At least, that's how it felt to me. None of my Pointfest-going friends could appreciate the boozy jazz of "Nighthawks at the Diner" or the wild weirdness of the Island years. I tried including the songs I loved on mixtapes, but eventually, the refrain of "I guess I just don't get it" led me to a solitary fan existence, and I listened to my favorite albums -- 1974's "The Heart of Saturday Night," 1985's "Rain Dogs," and 1990's "Small Change" -- alone in my car. I didn't seek out fellow Waits fans on the Internet, either, and it wasn't until I caught a rare tour appearance that I understood just how deep the love for Tom Waits could run in all these people I didn't know when I was younger. Friday night's Clank, Boom and Steam! A Tribute to Tom Waits at Off Broadway was another gathering of the faithful, featuring devoted impersonations and inspired interpretations of the Tom Waits catalog from local musicians and plenty of appreciation from all of us fans.
I really wish I could give you a set list from the show, or at least a comprehensive list of the artists who took the stage (the list appearing below was taken from the event's Facebook page, but I can't with full authority tell you who played what). Unfortunately, the emceeing was done through a tinny megaphone, so most of the introductions were about as clear as if they'd been broadcasted from a McDonald's drive thru. While most of the earlier acts introduced themselves, the structure of a typical live show was abandoned as the night's festive atmosphere wore on. It wasn't about the bands, it was about Tom and the wonderfully strange art he's been making for decades.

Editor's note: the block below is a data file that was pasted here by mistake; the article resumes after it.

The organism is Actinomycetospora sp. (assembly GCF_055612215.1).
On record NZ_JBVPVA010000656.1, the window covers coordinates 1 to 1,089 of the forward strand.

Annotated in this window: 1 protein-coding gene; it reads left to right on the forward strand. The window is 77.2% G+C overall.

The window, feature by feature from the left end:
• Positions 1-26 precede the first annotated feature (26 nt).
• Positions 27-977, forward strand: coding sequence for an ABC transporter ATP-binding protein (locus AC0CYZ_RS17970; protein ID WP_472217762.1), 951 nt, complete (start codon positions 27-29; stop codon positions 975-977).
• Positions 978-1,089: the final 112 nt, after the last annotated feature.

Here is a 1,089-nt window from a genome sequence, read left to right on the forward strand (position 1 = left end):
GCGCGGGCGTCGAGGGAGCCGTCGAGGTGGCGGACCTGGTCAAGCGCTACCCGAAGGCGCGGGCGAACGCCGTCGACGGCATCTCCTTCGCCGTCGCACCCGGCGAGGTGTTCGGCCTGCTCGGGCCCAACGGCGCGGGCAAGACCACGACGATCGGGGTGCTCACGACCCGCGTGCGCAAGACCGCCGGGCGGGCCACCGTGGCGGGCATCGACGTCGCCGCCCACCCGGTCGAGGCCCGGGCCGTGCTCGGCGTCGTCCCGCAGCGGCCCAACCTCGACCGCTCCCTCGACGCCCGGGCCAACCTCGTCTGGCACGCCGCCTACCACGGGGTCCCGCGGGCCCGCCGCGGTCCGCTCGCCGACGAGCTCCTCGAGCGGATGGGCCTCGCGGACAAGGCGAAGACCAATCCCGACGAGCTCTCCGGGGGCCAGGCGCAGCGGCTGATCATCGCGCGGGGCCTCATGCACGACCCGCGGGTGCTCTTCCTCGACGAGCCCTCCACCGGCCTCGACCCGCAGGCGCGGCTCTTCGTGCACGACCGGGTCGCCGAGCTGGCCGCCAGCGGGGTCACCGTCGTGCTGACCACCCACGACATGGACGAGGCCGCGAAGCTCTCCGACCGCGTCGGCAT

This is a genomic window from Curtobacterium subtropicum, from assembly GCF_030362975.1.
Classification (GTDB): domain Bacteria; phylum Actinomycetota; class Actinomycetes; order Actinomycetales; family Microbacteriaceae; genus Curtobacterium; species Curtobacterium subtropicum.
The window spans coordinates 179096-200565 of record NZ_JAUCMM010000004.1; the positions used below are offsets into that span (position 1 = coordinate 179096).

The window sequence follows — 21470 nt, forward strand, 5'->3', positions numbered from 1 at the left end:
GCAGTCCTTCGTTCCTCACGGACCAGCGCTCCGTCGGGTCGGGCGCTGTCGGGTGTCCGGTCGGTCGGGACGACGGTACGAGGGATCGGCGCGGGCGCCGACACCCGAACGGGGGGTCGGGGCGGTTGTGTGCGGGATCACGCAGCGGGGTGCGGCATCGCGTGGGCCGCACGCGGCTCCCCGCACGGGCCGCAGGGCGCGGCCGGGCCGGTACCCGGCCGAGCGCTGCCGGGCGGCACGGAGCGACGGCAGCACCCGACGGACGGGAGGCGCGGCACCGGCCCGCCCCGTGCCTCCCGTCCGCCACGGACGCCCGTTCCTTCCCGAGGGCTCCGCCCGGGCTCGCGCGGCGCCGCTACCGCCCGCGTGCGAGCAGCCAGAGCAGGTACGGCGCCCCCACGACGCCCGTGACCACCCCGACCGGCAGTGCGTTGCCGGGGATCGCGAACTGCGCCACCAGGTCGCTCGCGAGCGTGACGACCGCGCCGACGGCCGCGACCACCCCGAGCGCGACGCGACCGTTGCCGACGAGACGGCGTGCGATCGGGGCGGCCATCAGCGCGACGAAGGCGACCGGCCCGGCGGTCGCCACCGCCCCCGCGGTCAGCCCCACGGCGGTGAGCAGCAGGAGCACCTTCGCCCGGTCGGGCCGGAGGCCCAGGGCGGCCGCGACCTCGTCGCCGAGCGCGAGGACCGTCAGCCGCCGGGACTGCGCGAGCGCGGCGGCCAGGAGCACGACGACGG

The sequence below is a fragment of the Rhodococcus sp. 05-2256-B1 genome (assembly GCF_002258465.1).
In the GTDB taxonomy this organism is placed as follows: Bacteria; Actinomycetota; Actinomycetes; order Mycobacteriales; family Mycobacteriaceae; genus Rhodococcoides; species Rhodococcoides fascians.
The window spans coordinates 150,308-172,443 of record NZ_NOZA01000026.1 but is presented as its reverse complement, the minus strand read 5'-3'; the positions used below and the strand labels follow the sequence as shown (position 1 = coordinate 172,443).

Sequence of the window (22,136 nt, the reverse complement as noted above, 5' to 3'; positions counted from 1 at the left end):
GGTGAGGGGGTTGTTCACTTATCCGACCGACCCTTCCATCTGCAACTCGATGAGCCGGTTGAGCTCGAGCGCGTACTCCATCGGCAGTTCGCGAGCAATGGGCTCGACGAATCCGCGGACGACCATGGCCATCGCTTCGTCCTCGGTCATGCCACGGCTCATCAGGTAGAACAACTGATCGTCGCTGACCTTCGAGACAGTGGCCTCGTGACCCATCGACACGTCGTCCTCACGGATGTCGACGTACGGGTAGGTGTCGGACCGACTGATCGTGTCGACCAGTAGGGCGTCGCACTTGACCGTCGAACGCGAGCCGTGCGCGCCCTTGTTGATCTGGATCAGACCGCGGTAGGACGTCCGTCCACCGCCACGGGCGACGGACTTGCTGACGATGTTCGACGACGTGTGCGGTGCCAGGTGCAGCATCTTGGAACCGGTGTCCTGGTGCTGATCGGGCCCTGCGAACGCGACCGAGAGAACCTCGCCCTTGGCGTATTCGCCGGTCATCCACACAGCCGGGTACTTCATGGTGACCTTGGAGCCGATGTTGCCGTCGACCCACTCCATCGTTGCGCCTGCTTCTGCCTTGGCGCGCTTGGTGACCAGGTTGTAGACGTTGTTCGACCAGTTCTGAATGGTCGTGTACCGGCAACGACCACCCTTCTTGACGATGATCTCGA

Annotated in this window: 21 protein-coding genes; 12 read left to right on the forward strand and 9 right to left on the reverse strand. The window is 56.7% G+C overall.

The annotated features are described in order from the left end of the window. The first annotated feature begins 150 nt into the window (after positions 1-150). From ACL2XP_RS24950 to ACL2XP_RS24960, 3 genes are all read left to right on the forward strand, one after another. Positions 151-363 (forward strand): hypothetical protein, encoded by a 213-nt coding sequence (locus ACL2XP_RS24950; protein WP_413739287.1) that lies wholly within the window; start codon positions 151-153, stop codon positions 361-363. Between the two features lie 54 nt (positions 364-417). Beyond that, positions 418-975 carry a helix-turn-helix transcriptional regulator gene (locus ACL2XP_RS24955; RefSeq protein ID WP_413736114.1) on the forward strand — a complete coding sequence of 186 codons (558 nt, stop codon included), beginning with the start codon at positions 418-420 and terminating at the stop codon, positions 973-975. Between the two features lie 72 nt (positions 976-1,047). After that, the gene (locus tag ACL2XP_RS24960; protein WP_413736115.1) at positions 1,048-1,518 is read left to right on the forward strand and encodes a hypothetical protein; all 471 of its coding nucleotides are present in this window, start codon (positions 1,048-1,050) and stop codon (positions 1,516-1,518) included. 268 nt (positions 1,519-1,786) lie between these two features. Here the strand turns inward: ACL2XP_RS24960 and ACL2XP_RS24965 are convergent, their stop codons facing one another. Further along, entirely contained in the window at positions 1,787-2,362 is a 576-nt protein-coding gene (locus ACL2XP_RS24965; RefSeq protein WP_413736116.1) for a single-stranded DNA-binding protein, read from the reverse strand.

A few standouts:
The first act of the evening was Shoot From the Hip, whose sound check took an unexpected turn into a full-fledged performance of "Murder in the Red Barn." Their Memphis bluesy take was enhanced by the old timey projection screen set up at the back of the stage, and the "Closing Time"-era getup of the lead vocalist didn't hurt, either. Fortunately, only a few artists adopted the full-on Tom Waits voice (somewhere between a rumble, a bellow, and a croon), and Shoot From the Hip's next selection, "Fannin Street," sounded more like Randy Newman punctuated with the ghost of a Waitsian growl.
De Los Muertos was next, barreling through "Cold Water," "Low Down," and "Hoist That Rag" with just the right amount of dirt, grease, and hollering, not to mention a blistering guitar from Dominic Puleo, a Private Pyle-type figure who appeared to have had the most fun out of anyone onstage that night.
A spoons-only performance of "Pasties and a G-String" was done by 88.1 KDHX radio personality Fred Friction, followed by an adorkable trio of Regina Spektor fangirls from Columbia, Mo. called Dubb Nubb. The semi-defective megaphone I mentioned earlier was an unwelcome and pretty much useless piece of noise between sets, but thankfully, there were several spoken word pieces, as well, including the eerily paranoid "What's He Building in There," the downtrodden "Frank's Wild Years," and "9th and Hennepin."
My favorite performances of the evening came from Dock Ellis, who swung from the raucous and raunchy "16 Shells From a 30.6" and "Big Black Mariah" to the gorgeous barroom dirge "Cold Cold Ground," and Tenement Ruth, whose guitarist (David Anderson) organized the evening. To Mr. Anderson, I would like to say that I've been to tribute shows before, and that Clank, Boom and Steam! was an exceptionally fun and reverent appreciation of an artist I have loved fiercely for years, and clearly no longer on my own.
Peck of Dirt
De Los Muertos